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The meeting took place at the FBI’s headquarters in New York on May 8, ABC reported, one day before Trump surprisingly fired then-FBI Director James Comey.
The cyberattack is believed to have originated overseas, according to the report.
Eric Trump declined to confirm or deny that he met with the FBI when contacted by the television station, but he added that the attack was not successful.
“We absolutely weren’t hacked,” he said in a brief interview with ABC. “That’s crazy. We weren’t hacked, I can tell you that.”
According to former FBI official and ABC News contributor Richard Frankel, having the FBI investigate an attempted cyberattack—and subsequently grant them access to the organization’s digital files and network—could carry some risks.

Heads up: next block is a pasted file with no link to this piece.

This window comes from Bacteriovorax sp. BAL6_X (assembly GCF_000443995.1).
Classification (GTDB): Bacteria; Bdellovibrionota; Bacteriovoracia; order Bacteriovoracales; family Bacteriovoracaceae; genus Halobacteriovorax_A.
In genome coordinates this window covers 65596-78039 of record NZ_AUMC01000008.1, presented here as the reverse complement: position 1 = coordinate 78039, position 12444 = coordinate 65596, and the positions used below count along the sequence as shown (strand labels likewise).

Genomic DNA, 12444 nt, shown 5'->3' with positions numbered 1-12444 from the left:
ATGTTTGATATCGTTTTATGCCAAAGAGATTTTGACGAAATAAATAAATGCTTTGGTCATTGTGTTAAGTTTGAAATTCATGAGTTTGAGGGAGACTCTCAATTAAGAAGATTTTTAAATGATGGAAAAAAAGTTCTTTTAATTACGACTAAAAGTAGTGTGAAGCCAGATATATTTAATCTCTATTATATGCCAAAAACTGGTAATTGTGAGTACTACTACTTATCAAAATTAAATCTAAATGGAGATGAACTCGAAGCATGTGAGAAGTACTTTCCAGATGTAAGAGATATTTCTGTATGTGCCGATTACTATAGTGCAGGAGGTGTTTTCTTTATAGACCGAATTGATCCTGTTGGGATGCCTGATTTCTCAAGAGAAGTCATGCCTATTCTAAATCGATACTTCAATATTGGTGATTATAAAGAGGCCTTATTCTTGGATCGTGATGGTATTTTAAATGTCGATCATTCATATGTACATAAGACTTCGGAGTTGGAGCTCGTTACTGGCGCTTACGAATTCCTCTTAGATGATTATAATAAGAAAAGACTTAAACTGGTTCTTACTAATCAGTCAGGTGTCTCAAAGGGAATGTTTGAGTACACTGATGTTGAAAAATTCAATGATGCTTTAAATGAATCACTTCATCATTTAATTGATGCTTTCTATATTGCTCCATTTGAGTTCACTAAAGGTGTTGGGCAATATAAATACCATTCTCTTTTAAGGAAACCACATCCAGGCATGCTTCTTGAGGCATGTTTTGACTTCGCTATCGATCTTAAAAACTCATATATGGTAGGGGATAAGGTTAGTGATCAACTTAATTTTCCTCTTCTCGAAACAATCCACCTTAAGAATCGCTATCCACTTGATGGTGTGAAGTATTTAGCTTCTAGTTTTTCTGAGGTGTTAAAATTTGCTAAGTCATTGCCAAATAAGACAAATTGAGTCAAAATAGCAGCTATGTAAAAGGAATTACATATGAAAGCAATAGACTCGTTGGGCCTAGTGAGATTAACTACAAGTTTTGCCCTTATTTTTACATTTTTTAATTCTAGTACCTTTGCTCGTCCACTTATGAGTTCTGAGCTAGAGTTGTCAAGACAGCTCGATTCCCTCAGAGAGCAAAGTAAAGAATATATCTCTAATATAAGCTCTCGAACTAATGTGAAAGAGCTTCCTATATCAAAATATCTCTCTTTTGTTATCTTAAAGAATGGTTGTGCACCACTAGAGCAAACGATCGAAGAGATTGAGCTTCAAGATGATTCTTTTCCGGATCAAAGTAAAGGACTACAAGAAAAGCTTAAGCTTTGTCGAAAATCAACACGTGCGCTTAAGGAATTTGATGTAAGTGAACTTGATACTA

“There could be stuff in there that they do not want to become part of a separate criminal investigation,” Frankel said.
The attempted cyberattack on the Trump Organization comes at the same time as the FBI continues to investigate possible ties between Trump’s presidential campaign and Russia. If any evidence was found in the Trump Organization’s computer network, Frankel told ABC, it would be fair game.
ABC said officials believed the discussion between the Trump family and the FBI centered on “a suspected hack of computer systems used by the international real estate holding company.”
Andrew Wyrich is a politics staff writer for the Daily Dot, covering the intersection of politics and the internet. Andrew has written for USA Today, NorthJersey.com, and other newspapers and websites. His work has been recognized by the Society of the Silurians, Investigative Reporters & Editors (IRE), and the Society of Professional Journalists (SPJ).